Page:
Sterling was lifted on Thursday by hopes that Prime Minister Theresa May can secure changes to her Brexit deal from Brussels.
The British currency has swung wildly in recent sessions as May tries to persuade European Commission chief Jean-Claude Juncker to modify her withdrawal deal and then get the tweaked agreement through the British parliament.
If she fails, Britain could crash out of the world's biggest trading bloc on the March 29 exit date.
But the pound could leap higher if she gets a revised deal through parliament, as investors begin to see a path through Brexit that is less harmful to the economy.
Sterling rose 0.3% to a day's high at $1.3086 after British finance minister Philip Hammond said that talks with Brussels had been constructive and that lawmakers could vote on a revised deal as early as next week.
It then fell back when a British government source poured cold water on the prospect of an imminent Brexit deal. The source said it was unlikely Britain could secure changes from the EU before a parliamentary vote happens next week.
May will hold bilateral meetings with EU leaders at the weekend.
The pound was up 0.1% at $1.3035 by 1430 GMT.
The resignation of several lawmakers - angry at their leaders' handling of Brexit - from the ruling Conservative and the opposition Labour parties to sit as independents has encouraged some traders to believe that May will show more flexibility in getting a deal and avoiding a no-deal disorderly Brexit in March.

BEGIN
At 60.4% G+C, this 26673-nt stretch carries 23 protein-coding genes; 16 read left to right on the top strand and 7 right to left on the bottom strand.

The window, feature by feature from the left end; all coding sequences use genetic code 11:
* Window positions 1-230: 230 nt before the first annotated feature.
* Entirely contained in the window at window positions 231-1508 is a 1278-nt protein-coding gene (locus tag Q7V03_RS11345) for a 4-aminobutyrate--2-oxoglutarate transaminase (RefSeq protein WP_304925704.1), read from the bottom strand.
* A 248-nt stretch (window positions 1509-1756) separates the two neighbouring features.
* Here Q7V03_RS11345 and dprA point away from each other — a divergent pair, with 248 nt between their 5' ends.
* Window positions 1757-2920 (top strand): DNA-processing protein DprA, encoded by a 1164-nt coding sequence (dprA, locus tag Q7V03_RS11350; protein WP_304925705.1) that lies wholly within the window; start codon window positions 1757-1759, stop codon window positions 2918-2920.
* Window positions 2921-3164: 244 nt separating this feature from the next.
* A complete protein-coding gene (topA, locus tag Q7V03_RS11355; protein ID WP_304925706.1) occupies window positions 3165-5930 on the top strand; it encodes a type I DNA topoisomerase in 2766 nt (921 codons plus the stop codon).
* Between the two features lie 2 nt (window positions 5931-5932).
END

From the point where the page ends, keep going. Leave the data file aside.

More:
"I’m not yet ready to turn bullish on sterling, but if more people join the Independent Group, it would be like MPs mutinying against their captains in order to steer the ship away from the iceberg. That could be extremely positive for GBP," said Marshall Gittler, chief strategist at ACLS Global.
One-week sterling implied volatility - a measure of expected price swings in the pound - has risen, as traders get nervous about more possible parliamentary votes on the Brexit process that is scheduled for Feb. 27.
"We haven't had any concrete indication there is likely to be a resolution," said Sarah Hewin, chief Europe economist at Standard Chartered.
"We have seen in the past sterling has reacted quite positively to headlines that may not be very substantial so the problem we have is in differentiating between positive rhetoric and the way the situation is actually portrayed with the EU and the UK government."
Against the euro, sterling gained, rising 0.1% to 86.83 pence. (Reuters)